Who says it doesn’t pay to be a farmer? Called the Great Kentucky Hoard, more than 700 Civil-era gold coins were discovered in a Kentucky cornfield in June. The buried coins have now been cleaned and certified by the Numismatic Guaranty Company (NGC) as genuine $1, $10 and $20 gold coins minted before and during the Civil War and could be worth more than $1 million.

One type of coin in the haul drew particular attention from coin collectors: gold Liberty double eagles which are valued at anywhere from a few thousand dollars up to nearly $400,000 at auction, depending on their condition and when they were minted. GovMint.com, a coin dealer, is selling the coins.

How the coins ended up buried on the Kentucky farm is up for debate. Kentucky fought with the Union after the Confederacy invaded western Kentucky in September 1861. The state was politically divided, however, with Kentucky residents fighting on both sides of the war. The coins may have been buried during that period to protect them from an invading army, according to NGC. The treasure trove of coins included several minted in 1862 and 1863, when Kentucky was the site of fierce battles between the United States and the Confederacy.

“While I’m always excited when someone calls asking for advice about a rare coin discovery, the opportunity to handle the Great Kentucky Hoard is one of the highlights of my career,” said rare coin dealer Jeff Garrett, who handled the treasure for NGC. “The importance of this discovery cannot be overstated, as the stunning number of over 700 gold dollars represents a virtual time capsule of Civil War-era coinage, including coins from the elusive Dahlonega Mint. Finding one Mint condition 1863 Double Eagle would be an important numismatic event. Finding nearly a roll of superb examples is hard to comprehend.”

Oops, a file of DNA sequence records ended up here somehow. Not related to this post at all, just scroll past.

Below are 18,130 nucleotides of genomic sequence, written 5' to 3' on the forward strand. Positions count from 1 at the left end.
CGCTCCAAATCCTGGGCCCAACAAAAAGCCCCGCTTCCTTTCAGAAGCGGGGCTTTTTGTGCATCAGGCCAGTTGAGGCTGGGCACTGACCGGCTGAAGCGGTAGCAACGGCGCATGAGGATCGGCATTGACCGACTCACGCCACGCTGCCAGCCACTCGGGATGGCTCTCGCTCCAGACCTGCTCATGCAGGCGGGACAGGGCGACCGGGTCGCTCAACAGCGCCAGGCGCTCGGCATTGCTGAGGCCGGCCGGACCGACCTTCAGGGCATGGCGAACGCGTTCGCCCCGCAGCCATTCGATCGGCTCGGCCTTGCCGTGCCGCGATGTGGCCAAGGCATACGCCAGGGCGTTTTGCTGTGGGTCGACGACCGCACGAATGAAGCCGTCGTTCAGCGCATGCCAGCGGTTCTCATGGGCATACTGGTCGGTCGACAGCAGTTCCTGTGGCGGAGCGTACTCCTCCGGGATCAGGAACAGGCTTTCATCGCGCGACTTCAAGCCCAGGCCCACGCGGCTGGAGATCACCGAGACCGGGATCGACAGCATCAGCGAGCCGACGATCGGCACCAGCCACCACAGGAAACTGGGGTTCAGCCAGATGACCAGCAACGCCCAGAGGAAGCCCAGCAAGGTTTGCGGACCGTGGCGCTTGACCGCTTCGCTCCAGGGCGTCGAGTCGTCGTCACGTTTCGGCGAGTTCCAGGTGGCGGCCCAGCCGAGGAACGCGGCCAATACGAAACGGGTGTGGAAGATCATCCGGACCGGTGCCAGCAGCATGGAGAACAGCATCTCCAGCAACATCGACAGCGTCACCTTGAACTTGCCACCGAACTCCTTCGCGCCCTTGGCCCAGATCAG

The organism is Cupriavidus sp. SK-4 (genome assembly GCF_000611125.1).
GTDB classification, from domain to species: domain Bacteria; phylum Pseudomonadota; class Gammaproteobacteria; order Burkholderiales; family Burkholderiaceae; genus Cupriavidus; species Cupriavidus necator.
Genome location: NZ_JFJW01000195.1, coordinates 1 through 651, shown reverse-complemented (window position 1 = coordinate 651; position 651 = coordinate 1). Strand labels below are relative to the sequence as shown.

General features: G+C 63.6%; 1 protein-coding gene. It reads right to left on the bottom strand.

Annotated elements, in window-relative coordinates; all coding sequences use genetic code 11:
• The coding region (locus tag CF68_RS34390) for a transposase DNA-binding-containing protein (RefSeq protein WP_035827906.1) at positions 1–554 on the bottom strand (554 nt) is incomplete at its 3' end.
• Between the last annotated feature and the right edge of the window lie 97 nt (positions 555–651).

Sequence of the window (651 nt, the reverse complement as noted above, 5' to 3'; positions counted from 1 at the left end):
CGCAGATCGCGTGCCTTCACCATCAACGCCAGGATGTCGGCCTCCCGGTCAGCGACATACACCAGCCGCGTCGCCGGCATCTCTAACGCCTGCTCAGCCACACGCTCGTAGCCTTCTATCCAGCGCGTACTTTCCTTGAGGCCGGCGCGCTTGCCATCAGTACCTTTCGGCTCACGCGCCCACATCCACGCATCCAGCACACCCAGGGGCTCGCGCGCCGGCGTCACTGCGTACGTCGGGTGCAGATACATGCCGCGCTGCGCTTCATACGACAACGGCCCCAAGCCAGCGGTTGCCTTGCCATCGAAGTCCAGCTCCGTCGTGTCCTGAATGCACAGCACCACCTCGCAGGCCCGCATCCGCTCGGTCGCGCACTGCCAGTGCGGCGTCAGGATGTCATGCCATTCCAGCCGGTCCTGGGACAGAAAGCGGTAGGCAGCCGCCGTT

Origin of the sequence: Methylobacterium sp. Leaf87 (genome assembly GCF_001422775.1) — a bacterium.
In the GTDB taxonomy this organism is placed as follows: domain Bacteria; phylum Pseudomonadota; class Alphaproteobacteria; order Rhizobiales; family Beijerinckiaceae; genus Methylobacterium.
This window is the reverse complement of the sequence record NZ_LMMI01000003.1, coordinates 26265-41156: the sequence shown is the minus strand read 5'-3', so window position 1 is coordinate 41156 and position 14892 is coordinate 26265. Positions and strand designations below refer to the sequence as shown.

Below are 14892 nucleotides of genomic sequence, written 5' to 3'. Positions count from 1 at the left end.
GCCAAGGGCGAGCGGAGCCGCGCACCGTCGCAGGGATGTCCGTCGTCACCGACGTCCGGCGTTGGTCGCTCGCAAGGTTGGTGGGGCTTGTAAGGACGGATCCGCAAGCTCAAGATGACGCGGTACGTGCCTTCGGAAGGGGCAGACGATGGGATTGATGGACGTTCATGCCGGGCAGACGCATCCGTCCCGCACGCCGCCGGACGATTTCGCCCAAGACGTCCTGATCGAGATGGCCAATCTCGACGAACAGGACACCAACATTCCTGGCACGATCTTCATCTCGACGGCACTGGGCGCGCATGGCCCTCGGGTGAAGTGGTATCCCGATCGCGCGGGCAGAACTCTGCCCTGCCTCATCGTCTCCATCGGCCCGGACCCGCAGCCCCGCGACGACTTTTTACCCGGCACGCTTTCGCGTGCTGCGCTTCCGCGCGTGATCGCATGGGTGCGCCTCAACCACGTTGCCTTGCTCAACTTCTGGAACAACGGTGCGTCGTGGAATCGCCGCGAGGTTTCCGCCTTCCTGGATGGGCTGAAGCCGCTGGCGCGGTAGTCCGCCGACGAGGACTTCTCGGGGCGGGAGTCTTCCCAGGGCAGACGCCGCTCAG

Civil War-era gold coins

The hoard of Civil War-Era coins before certification.


Graded 1863 $20 gold coin

A graded 1863 $20 gold coin from the Great Kentucky Hoard.


Photos: Courtesy Numismatic Guaranty Company (NGC)

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